What would it mean to think of education as a responsibility of a distributed network of people and institutions, including schools, libraries, museums and online communities?

To think of education this way would be to radically change the way we educate our students today. It would also mean a major shift in resources, as well our thinking around who deserves to learn, and what they can learn. I am attempting to make it easier for the community to access, understand and connect information gleaned from the above mentioned institutions. Much of the information I’ve found around historical life took time a considerable amount of time locating and processing. My circumstances warrants more time in my day/week to find this information that many others simply don’t have. Does this grant the right for their lack of ease of access to this information?

I know that this is a huge, never ending endeavor. Through connecting with others around my original idea of Black History my final make has become more than just as website. Utilizing the principals I tried to learn, and understand all semester, has turned this website into a potential platform for the next phase of my career. It has also helped me continue my own learning, while sharing and connecting what I learn with others. My hope with this site will help others explore their interest and began their, “trip down the never ending rabbit hole.”  Isn't’ this what connected learning is all about?!

Saturday, April 9, 2016

Peer Learning

On your blog, reflect on this process and on the peer-learning we’ve been doing together all semester already. In what ways does it support your learning? How does it connect to your interests and your small moves in being more openly networked? What about production and shared purpose have been important in learning from peers? And what are the implications for connected learning and equity for the learners you serve?

This week has been challenging. I've been trying to narrow my focus for our Final Makes so bear with me while I try to 'unpack' this weeks blog post. I would say that I have learned the most from this class, but it has not been easy and at times it has been scary and exhausting. Through opening up in this class, along with being a part of ITAG, I can certainly say that I am seeing where I can go once I graduate, which was eluding me for the longest time. Its through the TAG Philly group that I was able to discover my final make, something that was stressing me out for quite some time. I had ideas of things I could do, but I wanted to seriously look at what was needed in an area that means a lot to me, and the community I serve. Through speaking with teachers, many being elementary, I learned that the resources many of them have if they desire to step away from the textbook for black history were scant. I am taking much of what I am learning, and reading at TAG Philly and directly applying it to what I am working on. It helps because I am also getting real time updates and feedback on what can be done to improve my idea. Iv'e also gotten great feedback and help from some of you on this week that will certainly only help to make my site better. And for me this is what its all about, making each other better, our learning experiences better, so we can then go and share these tools with the next generation.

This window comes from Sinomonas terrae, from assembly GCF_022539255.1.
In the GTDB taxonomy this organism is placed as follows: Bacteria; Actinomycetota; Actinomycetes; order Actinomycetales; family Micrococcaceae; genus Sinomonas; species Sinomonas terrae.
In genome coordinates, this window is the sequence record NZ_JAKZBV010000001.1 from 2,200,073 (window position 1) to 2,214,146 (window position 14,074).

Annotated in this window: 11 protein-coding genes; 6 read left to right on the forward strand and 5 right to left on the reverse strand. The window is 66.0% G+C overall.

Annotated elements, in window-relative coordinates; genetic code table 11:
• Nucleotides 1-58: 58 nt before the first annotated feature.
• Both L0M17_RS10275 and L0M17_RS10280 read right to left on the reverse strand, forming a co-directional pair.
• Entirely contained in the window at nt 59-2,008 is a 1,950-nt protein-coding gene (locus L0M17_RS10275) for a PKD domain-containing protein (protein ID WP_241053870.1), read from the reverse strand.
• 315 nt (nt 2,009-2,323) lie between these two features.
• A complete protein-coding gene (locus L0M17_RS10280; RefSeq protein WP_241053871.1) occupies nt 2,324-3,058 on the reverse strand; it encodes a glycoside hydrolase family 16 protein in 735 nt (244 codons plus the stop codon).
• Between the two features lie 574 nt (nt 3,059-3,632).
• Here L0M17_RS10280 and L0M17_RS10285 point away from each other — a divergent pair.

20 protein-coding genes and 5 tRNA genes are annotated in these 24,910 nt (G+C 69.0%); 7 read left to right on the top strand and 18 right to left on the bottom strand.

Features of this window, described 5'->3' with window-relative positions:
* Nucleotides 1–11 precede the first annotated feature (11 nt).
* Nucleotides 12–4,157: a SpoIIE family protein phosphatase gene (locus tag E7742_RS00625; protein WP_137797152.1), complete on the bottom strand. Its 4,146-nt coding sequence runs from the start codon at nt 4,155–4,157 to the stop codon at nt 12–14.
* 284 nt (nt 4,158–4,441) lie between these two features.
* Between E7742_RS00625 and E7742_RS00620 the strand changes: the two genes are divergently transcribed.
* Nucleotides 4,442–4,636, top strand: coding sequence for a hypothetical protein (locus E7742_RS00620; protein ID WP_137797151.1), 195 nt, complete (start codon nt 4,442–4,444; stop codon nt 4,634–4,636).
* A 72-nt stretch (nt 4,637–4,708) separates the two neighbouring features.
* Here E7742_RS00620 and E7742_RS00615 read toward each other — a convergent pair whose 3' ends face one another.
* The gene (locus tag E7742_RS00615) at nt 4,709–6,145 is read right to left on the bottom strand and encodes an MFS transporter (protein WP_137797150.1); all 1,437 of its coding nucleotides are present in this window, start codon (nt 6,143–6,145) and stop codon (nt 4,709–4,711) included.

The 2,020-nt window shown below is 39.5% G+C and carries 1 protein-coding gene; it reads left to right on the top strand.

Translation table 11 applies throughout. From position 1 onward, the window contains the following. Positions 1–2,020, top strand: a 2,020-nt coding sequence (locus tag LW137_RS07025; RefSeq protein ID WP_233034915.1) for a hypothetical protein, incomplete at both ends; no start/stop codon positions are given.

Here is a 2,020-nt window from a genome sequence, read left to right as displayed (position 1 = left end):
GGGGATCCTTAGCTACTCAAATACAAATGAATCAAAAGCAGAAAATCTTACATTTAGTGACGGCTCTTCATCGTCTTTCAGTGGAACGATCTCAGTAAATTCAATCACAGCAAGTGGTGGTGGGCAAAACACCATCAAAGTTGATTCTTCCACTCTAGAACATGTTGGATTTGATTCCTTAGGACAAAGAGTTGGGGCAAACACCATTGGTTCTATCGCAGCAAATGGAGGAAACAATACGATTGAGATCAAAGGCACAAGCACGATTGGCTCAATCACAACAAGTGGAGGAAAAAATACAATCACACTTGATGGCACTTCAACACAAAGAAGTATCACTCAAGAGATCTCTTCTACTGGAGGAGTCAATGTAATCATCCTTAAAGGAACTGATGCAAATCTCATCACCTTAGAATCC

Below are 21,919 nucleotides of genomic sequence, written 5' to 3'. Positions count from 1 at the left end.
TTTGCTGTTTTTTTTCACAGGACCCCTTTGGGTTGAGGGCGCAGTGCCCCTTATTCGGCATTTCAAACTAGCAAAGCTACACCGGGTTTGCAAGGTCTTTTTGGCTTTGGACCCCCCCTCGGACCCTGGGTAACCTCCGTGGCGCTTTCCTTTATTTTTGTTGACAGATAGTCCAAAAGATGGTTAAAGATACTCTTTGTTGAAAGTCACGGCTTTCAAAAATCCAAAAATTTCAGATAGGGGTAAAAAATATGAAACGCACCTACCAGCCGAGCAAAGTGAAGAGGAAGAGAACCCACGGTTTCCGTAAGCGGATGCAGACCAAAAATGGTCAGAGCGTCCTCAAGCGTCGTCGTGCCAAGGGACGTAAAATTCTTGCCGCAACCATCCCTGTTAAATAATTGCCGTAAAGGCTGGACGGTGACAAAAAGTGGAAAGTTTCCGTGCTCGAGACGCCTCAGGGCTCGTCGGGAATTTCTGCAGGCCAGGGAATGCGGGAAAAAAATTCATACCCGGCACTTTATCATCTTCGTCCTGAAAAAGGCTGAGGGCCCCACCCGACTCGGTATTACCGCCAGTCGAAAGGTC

In terms of connecting my interest, In this learning format I drive which way the 'lesson' will go. This is both good and bad. This works because I am able to allow my interest to 'run free' until Iv'e exhausted a topic. This makes the idea of 'learning' fun, engaging and multidisciplinary (at least thats how it feels for me!). But....if the guidance is lost then it can be very frustrating and much time can be wasted. I have found firsthand that I had had to 'correct' where my learning was going. This form of education and connection is tying in more with what I would like to do. I am very interested in retelling black history, Philadelphian history, jewelry and working with elementary students. It wasn't until this course and TAG that I could possibly see a way of making all these seemingly different segments of my life make sense together. Through conversations with a few of you, and friends from other classes I think I am really beginning to flesh out a way of it all working together in various ways while still supporting others. I've started working on a website that will attempt to be a one-stop-shop for all things black history philly. From people, to events, to sites. I would like for philly students to be able to contribute to the site in some way. Through peer learning I am getting honest and realistic advise and ways in which this, and my website idea can work. I am also able to connect to students, through the classrooms of the teachers I am befriending and sharing ideas with. It is students I have in mind, so why not get their input. The purpose of this site is to tell the stories of those on the outside.How can we have pride in our city if we have no idea of its past, specifically the past of non-white Philadelphians? Students will also have a voice on this site to share their thoughts, ideas, and discussions around the information I hope to share soon. This further helps develop the discussion we should be having in our classrooms about the issues affecting communities urban communities and communities of color around the nation and world.